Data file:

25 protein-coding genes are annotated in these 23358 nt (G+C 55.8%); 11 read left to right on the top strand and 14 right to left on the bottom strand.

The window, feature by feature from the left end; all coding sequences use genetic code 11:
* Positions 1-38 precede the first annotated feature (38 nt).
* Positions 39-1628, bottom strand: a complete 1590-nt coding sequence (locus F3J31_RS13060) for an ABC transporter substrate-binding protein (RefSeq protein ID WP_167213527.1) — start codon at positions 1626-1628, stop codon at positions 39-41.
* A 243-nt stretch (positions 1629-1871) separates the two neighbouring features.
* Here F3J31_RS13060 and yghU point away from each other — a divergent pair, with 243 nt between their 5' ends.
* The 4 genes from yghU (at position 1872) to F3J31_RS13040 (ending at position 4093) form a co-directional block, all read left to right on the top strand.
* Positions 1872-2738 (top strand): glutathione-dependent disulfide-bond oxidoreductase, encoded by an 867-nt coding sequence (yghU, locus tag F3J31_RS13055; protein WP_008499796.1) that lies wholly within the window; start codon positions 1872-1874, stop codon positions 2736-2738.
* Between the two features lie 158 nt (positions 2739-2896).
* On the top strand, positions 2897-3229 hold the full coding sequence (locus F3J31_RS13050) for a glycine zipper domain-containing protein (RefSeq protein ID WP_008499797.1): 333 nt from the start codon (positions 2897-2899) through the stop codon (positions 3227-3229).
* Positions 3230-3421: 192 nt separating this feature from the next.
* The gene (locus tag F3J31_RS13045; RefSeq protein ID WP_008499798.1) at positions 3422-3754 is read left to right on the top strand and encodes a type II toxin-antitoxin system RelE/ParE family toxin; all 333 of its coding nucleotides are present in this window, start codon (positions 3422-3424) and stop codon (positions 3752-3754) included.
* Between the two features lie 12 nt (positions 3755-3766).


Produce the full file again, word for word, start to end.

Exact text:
25 protein-coding genes are annotated in these 23358 nt (G+C 55.8%); 11 read left to right on the top strand and 14 right to left on the bottom strand.

The window, feature by feature from the left end; all coding sequences use genetic code 11:
* Positions 1-38 precede the first annotated feature (38 nt).
* Positions 39-1628, bottom strand: a complete 1590-nt coding sequence (locus F3J31_RS13060) for an ABC transporter substrate-binding protein (RefSeq protein ID WP_167213527.1) — start codon at positions 1626-1628, stop codon at positions 39-41.
* A 243-nt stretch (positions 1629-1871) separates the two neighbouring features.
* Here F3J31_RS13060 and yghU point away from each other — a divergent pair, with 243 nt between their 5' ends.
* The 4 genes from yghU (at position 1872) to F3J31_RS13040 (ending at position 4093) form a co-directional block, all read left to right on the top strand.
* Positions 1872-2738 (top strand): glutathione-dependent disulfide-bond oxidoreductase, encoded by an 867-nt coding sequence (yghU, locus tag F3J31_RS13055; protein WP_008499796.1) that lies wholly within the window; start codon positions 1872-1874, stop codon positions 2736-2738.
* Between the two features lie 158 nt (positions 2739-2896).
* On the top strand, positions 2897-3229 hold the full coding sequence (locus F3J31_RS13050) for a glycine zipper domain-containing protein (RefSeq protein ID WP_008499797.1): 333 nt from the start codon (positions 2897-2899) through the stop codon (positions 3227-3229).
* Positions 3230-3421: 192 nt separating this feature from the next.
* The gene (locus tag F3J31_RS13045; RefSeq protein ID WP_008499798.1) at positions 3422-3754 is read left to right on the top strand and encodes a type II toxin-antitoxin system RelE/ParE family toxin; all 333 of its coding nucleotides are present in this window, start codon (positions 3422-3424) and stop codon (positions 3752-3754) included.
* Between the two features lie 12 nt (positions 3755-3766).